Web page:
Roman law of that period also did not recognize the principle of limitation of actions, although there were the actiones temporales, which had to be brought within a fixed period, mostly within one year (the annus utilis). However, the reason for the limitation of those actions lay in the fact that they were founded on a right "granted" by the praetor, who limited in advance the period within which an action could be brought for enforcement. Consequently, once this period had elapsed, the remedial action, as well as the underlying right itself, became extinguished. In contradistinction to this, actions based on civil law (actiones civiles), as well as those praetorian rights in respect of which the praetor had not determined any fixed period for instituting action, were numbered among the actiones perpetuae, which could be brought at any time (save for a number of exceptions). It was only in 424 c.e., in a law of Honorius and Theodosius, that the principle of prescription was recognized in respect of all actions. The general period of prescription was fixed at 30 years and, in certain exceptional cases, at 40 years (R. Sohm, Institutionen (19497), 709–15).
In the Post-Talmudic Period
From the beginning of the 13th century, Jewish law began to give limited recognition to the principle of limitation of actions. While the principle was preserved that limitation of the right of action could not extinguish the underlying right itself, the doctrine evolved that delay in bringing an action served to cast doubt on the credibility of the evidence adduced in proof of the claim.
effect of delay on credibility of claimant's evidence
Thus, at the end of the 13th century, Asher b. Jehiel, dealing with a claim based on old deeds, expressed the fear that an unduly long silence might serve as a subterfuge to enable deceit to go unnoticed or to be forgotten; he accordingly demanded that a suit of this nature be thoroughly investigated if the defendant should plead that he paid the debt or should deny its very existence and, "if I assess as a strong probability (umdenah de-mukhaḥ) that the suit is a fraudulent one and unfounded, I say that no dayyan in Israel should grant relief in this suit, and this I write and sign for delivery into the hands of the defendant" (Resp. Rosh, 68:20; 85:10). However, this view was not generally accepted at once, and in the 14th century *Isaac b. Sheshet of Spain and North Africa gave his opinion that a plea by a defendant based on the plaintiff's long delay in bringing his action was "an idle plea, lacking in substance, and served neither to prove nor disprove the existence of the debt" (Resp. Ribash no. 404). In time, however, Asher b. Jehiel's view on the effect of delay in bringing an action came to be generally accepted, and even supplemented by various further details. In the 15th century, Joseph *Colon (of northern Italy) decided that overlong delay carried with it a suspicion of fraud, which obliged a careful investigation of the matter, even if it was written (in the deed) that the defendant would "raise no plea against the deed and took this upon himself on ban and oath" (Resp. Maharik no. 190; Darkhei MosheḤm 61, n. 5: RemaḤm 61:9). The halakhah was decided accordingly by Joseph *Caro and Moses *Isserles (Sh. Ar., Ḥm 98:1–2). In the 16th century Samuel di *Medina (of the Balkan countries and Turkey) decided that where no reasonable justification could be found to account for the delay, the court should endeavor to effect a compromise between the parties (Resp. Maharashdam, Ḥm 367), while Isaac *Adarbi, Medina's contemporary and compatriot, charged the court with compelling the parties to a compromise in a suit based on a long-delayed claim (Divrei Rivot no. 109). Until this time, i.e., the beginning of the 17th century, no fixed period of prescription had been determined and the court would investigate and determine each case on its merits.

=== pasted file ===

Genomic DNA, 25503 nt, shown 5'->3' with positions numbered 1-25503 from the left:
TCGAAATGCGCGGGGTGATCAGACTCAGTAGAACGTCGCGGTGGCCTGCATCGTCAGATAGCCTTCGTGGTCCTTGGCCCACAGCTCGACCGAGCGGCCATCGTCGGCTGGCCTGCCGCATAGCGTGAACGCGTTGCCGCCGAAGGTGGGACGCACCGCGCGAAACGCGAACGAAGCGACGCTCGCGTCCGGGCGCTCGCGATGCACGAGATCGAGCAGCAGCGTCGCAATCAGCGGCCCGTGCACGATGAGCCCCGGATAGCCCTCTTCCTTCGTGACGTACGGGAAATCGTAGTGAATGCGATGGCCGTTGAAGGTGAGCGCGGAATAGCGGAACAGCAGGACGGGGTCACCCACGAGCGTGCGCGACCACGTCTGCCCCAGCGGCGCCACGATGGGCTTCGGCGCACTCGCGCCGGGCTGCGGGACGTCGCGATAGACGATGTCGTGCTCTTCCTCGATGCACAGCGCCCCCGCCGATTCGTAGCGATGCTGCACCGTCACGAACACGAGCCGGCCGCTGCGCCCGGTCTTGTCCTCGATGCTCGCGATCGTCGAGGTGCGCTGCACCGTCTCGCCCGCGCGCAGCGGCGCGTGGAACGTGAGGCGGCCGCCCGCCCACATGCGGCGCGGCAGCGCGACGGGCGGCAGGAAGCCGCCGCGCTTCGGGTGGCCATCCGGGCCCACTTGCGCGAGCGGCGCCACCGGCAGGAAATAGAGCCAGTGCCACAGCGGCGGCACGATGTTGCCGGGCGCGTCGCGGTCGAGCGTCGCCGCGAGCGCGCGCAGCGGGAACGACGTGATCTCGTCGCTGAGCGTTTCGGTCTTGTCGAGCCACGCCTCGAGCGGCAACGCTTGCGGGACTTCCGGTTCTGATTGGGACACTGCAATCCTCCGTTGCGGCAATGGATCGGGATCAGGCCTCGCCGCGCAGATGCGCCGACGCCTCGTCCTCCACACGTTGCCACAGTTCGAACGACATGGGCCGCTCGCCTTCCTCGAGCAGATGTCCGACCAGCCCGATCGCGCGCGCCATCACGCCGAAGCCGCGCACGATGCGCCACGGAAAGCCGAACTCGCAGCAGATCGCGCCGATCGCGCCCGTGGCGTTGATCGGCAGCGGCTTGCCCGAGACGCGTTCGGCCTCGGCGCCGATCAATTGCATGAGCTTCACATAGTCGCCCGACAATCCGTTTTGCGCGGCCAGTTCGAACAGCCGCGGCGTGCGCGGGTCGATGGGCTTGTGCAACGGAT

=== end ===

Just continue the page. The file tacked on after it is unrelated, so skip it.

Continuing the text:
fixed periods for limitation of actions